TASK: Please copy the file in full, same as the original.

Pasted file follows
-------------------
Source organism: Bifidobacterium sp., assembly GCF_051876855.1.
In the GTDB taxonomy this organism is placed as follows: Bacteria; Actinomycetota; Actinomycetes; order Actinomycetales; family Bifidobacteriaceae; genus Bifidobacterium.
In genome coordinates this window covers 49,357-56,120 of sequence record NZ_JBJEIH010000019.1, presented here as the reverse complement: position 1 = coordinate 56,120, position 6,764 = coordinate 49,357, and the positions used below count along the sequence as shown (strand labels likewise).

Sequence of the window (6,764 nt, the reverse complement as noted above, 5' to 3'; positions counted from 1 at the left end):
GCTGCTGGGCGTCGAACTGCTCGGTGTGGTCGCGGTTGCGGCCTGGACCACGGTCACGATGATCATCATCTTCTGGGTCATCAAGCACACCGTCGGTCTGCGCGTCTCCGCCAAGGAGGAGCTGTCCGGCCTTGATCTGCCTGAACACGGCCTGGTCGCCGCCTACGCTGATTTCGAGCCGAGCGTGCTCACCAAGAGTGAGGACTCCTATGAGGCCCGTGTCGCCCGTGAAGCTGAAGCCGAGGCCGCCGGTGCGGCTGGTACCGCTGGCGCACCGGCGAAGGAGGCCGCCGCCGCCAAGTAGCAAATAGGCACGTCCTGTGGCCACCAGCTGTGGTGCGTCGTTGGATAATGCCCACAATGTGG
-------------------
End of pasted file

Source organism: Bifidobacterium sp., assembly GCF_051876855.1.
In the GTDB taxonomy this organism is placed as follows: Bacteria; Actinomycetota; Actinomycetes; order Actinomycetales; family Bifidobacteriaceae; genus Bifidobacterium.
In genome coordinates this window covers 49,357-56,120 of sequence record NZ_JBJEIH010000019.1, presented here as the reverse complement: position 1 = coordinate 56,120, position 6,764 = coordinate 49,357, and the positions used below count along the sequence as shown (strand labels likewise).

Sequence of the window (6,764 nt, the reverse complement as noted above, 5' to 3'; positions counted from 1 at the left end):
GCTGCTGGGCGTCGAACTGCTCGGTGTGGTCGCGGTTGCGGCCTGGACCACGGTCACGATGATCATCATCTTCTGGGTCATCAAGCACACCGTCGGTCTGCGCGTCTCCGCCAAGGAGGAGCTGTCCGGCCTTGATCTGCCTGAACACGGCCTGGTCGCCGCCTACGCTGATTTCGAGCCGAGCGTGCTCACCAAGAGTGAGGACTCCTATGAGGCCCGTGTCGCCCGTGAAGCTGAAGCCGAGGCCGCCGGTGCGGCTGGTACCGCTGGCGCACCGGCGAAGGAGGCCGCCGCCGCCAAGTAGCAAATAGGCACGTCCTGTGGCCACCAGCTGTGGTGCGTCGTTGGATAATGCCCACAATGTGG